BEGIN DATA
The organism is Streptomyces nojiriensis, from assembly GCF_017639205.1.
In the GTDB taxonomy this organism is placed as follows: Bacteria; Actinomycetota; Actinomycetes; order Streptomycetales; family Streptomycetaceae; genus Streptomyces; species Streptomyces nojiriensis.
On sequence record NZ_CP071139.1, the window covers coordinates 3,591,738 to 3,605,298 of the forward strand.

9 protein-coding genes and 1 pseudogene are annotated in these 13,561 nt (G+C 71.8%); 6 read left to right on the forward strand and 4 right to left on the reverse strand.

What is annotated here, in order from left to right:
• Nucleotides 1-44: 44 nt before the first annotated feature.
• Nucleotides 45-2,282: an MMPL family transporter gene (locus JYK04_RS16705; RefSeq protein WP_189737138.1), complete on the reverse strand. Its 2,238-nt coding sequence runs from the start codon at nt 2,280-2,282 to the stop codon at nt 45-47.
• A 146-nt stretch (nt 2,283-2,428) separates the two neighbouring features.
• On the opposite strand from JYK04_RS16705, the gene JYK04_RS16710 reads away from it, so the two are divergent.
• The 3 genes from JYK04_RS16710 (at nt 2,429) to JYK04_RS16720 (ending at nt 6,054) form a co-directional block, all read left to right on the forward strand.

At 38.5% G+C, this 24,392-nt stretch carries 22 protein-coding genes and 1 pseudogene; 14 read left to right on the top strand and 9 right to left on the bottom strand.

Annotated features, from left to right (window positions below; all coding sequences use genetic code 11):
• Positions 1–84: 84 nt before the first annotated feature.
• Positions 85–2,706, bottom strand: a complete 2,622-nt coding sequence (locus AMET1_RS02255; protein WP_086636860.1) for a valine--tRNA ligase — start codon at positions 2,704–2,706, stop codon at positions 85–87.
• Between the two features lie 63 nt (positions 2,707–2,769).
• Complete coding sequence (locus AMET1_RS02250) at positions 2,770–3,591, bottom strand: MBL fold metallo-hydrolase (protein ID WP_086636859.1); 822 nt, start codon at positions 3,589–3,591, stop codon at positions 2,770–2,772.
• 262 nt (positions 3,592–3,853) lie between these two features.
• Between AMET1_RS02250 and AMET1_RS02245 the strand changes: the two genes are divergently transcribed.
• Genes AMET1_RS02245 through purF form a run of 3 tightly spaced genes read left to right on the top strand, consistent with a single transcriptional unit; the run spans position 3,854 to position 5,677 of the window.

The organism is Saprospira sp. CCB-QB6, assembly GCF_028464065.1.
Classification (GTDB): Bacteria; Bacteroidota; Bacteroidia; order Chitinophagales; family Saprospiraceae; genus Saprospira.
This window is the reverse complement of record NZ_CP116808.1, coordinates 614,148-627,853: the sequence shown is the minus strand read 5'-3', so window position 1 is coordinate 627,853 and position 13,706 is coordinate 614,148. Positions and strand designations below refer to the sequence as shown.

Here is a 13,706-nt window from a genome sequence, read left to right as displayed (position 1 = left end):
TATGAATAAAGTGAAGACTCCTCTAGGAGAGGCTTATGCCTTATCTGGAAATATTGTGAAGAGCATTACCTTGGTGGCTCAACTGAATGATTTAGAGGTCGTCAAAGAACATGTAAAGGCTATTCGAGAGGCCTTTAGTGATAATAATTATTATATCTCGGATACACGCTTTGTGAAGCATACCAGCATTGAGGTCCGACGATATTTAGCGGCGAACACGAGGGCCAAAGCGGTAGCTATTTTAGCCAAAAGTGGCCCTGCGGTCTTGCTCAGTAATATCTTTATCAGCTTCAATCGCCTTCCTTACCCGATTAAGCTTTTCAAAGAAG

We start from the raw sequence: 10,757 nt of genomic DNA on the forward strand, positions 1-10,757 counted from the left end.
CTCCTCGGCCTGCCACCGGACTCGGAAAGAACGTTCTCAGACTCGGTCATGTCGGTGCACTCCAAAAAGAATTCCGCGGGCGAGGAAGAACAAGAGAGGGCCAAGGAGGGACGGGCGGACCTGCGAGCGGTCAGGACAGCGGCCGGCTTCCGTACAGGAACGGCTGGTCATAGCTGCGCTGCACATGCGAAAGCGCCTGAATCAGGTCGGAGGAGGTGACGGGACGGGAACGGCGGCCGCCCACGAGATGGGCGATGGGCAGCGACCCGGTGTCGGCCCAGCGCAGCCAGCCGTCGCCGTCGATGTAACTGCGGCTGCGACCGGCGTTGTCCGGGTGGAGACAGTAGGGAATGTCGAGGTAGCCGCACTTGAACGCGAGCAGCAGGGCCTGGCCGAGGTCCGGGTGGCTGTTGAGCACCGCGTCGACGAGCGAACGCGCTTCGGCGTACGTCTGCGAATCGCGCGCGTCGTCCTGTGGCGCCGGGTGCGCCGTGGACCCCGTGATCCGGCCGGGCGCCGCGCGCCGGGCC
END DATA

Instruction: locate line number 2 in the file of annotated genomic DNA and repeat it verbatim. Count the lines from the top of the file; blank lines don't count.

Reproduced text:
In the GTDB taxonomy this organism is placed as follows: Bacteria; Actinomycetota; Actinomycetes; order Streptomycetales; family Streptomycetaceae; genus Streptomyces; species Streptomyces nojiriensis.